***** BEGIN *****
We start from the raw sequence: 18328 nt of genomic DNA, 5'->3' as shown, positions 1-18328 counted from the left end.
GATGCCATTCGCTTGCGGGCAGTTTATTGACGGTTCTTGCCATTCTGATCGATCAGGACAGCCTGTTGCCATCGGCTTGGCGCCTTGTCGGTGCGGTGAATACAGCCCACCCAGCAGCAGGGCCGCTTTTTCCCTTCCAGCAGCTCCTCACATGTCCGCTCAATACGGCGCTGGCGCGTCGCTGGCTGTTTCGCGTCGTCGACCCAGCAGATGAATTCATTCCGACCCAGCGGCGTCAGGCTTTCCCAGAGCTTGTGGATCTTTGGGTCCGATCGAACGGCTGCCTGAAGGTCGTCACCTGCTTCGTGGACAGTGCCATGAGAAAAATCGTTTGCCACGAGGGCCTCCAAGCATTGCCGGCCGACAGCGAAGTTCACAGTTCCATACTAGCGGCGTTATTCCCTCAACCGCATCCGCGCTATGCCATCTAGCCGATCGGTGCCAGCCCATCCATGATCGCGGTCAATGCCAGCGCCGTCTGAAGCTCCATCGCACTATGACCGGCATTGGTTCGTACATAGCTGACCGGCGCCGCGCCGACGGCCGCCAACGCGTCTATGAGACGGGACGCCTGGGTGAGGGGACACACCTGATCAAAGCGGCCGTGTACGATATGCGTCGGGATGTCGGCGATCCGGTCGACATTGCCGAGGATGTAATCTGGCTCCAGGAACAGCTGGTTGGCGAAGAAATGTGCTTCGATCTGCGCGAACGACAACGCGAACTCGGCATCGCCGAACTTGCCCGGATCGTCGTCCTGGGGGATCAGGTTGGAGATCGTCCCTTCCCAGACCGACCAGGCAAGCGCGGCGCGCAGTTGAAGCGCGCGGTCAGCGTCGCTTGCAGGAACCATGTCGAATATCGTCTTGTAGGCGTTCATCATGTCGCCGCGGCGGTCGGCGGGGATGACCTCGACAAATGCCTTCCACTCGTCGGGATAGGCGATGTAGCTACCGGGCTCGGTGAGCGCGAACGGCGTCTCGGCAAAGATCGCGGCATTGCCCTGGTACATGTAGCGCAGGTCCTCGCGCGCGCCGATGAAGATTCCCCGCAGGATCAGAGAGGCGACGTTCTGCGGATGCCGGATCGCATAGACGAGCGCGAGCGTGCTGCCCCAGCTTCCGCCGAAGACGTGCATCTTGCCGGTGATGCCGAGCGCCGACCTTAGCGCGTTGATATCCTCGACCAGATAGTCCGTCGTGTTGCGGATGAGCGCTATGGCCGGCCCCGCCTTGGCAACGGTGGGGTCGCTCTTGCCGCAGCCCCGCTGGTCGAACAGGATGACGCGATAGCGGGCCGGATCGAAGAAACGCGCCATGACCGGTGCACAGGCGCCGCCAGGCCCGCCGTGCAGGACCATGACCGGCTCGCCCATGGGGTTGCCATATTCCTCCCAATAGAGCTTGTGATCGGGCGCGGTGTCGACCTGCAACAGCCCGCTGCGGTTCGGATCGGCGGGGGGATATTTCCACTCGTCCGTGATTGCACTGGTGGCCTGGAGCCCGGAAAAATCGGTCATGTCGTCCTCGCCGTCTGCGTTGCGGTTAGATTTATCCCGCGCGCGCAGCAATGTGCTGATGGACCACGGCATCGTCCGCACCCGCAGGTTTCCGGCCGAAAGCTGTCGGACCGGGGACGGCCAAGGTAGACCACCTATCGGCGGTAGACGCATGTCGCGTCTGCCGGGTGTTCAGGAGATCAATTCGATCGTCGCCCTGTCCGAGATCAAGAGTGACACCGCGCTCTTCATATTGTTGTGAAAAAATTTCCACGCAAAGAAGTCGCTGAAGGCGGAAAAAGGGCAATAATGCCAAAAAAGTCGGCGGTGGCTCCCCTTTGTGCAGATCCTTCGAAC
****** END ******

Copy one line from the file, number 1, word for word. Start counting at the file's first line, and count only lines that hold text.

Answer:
We start from the raw sequence: 18328 nt of genomic DNA, 5'->3' as shown, positions 1-18328 counted from the left end.